Design & Technology/Product Design
“Design and Technology is about making things that work well. Creating things is hugely exciting: it is an inventive, fun activity.”
Sir James Dyson
Why study PRoduct Design?
Design and technology gives young people the skills and abilities to engage positively with the designed and made world and to harness the benefits of technology. They learn how products and systems are designed and manufactured, how to be innovative and to make creative use of a variety of resources including digital technologies, to improve the world around them.
What will I study?
Through a variety of creative and practical activities, students are taught the knowledge, understanding and skills needed to engage in the process of designing and making. They work in a range of domestic and local contexts [for example, the home, health, leisure and culture] and industrial contexts [for example, engineering, manufacturing, construction, energy]. When designing and making, students will learn to:
- use research and exploration, such as the study of different cultures, to identify and understand user needs
- identify and solve their own design problems and understand how to reformulate problems given to them develop specifications to inform the design of innovative, functional, appealing products that respond to needs in a variety of situations
- use a variety of approaches [for example, biomimicry and user-centred design] to generate creative ideas and avoid stereotypical responses
- develop and communicate design ideas using annotated sketches, detailed plans, 3-D and mathematical modelling, oral and digital presentations
- select from and use specialist tools, techniques, processes, equipment and machinery precisely, including computer-aided manufacture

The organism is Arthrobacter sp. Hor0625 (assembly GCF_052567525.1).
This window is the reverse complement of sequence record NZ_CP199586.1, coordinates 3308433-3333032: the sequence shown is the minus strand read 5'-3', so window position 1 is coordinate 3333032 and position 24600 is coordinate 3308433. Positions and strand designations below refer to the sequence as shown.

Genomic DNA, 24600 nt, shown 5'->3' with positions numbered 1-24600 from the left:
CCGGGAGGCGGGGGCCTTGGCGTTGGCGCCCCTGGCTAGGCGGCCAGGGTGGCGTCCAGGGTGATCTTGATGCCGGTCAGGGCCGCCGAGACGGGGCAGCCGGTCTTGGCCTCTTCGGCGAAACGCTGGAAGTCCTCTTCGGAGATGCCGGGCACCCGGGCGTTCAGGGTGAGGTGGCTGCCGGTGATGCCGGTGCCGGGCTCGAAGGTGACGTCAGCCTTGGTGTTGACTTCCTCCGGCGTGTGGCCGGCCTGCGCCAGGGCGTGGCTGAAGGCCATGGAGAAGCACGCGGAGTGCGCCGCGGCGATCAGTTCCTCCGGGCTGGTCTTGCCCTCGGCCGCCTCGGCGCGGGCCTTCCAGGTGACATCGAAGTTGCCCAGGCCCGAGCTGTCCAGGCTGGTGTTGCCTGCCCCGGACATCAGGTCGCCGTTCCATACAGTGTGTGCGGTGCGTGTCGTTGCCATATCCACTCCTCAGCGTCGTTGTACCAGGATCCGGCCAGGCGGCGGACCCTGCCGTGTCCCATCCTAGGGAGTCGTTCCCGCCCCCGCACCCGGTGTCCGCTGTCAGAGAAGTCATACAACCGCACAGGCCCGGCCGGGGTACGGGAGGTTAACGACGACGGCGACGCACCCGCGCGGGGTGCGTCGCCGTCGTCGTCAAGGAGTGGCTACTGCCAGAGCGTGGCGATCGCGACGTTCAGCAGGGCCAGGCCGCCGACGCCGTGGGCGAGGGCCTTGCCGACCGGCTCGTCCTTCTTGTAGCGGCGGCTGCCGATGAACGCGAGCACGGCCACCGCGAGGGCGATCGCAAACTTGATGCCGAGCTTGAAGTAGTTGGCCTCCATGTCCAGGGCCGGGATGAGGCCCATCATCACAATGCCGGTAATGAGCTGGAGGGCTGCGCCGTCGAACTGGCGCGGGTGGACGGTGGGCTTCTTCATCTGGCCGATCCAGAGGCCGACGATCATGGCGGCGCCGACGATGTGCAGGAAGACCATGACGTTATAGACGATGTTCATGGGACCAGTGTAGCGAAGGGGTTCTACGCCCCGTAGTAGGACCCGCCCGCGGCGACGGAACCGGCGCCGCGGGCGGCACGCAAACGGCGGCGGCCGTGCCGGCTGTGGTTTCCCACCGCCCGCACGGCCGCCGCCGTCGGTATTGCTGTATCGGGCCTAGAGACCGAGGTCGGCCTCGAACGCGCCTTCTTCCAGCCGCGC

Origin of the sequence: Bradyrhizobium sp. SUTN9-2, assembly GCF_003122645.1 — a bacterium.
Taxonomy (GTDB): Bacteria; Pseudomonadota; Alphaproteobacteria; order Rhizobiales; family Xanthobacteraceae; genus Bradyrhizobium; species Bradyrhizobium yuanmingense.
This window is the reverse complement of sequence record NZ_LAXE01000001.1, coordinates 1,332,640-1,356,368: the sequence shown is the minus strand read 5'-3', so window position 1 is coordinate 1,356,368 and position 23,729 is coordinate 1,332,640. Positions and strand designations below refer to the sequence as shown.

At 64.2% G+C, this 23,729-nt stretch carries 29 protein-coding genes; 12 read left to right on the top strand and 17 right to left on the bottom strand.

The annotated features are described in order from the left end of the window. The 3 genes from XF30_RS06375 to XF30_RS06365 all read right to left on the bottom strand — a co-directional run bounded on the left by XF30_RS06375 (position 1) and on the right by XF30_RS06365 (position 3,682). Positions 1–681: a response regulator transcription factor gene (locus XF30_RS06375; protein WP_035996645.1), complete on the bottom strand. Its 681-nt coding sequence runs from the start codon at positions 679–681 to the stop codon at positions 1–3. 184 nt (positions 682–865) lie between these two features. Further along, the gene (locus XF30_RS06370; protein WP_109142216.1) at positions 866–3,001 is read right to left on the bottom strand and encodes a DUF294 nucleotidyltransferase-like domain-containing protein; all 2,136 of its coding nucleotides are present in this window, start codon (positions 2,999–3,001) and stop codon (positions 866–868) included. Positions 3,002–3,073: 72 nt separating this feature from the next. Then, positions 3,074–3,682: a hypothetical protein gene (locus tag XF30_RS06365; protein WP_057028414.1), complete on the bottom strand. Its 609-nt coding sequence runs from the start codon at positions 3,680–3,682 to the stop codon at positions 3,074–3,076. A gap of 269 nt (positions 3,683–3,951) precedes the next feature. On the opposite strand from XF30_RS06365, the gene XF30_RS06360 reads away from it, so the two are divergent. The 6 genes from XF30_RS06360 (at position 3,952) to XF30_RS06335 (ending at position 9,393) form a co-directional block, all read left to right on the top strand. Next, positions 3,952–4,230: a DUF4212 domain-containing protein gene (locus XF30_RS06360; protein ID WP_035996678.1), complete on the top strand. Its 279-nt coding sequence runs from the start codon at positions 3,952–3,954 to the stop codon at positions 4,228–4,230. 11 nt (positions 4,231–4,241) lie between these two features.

- select from and use a range of materials and components, taking into account their properties
- analyse the work of past and present professionals and others to develop and broaden their understanding
- investigate new and emerging technologies
- test, evaluate and refine their ideas and products against a specification, taking into account the views of intended users and other interested groups
- understand developments in design and technology, its impact on individuals, society and the environment, and the responsibilities of designers, engineers and technologists
- understand and use the properties of materials and the performance of structures
- understand how mechanical systems used in their products enable changes in movement and force
- understand how electrical and electronic systems can be powered and used in their products [for example, circuits with heat, light, sound and movement as inputs and outputs].
How will I study?
A combination of practical work, investigation and taught knowledge builds on the skills and knowledge pupils have already learnt at primary school. It uses increasingly sophisticated resources, including dedicated teaching environments, manufacturing equipment and specialist teaching. As students progress through the Academy they will be taught knowledge and skills in specific aspects of the subject such as product design, engineering, systems and control, electronics and graphics. However, at its core is creativity and imagination. Students learn to design and make products that solve genuine, relevant problems within different contexts whilst considering their own and others’ needs, wants and values. To do this effectively, they will acquire a broad range of subject knowledge and draw on additional disciplines such as mathematics, science, engineering, computing and art.
Career opportunities using Design & Technology skills and knowledge are many and varied. They include product design, electrical engineering, mechanical engineering, civil engineering, production engineering, electronic engineering, surveying, architecture, aeronautical and space engineering, automotive design, interior design, communications, graphic design and many more.
The department has a Product Design Club which meets to tackle shared projects. We have successfully entered competitions such as ‘Birmingham Made Me’ and look for opportunities for appropriate visits.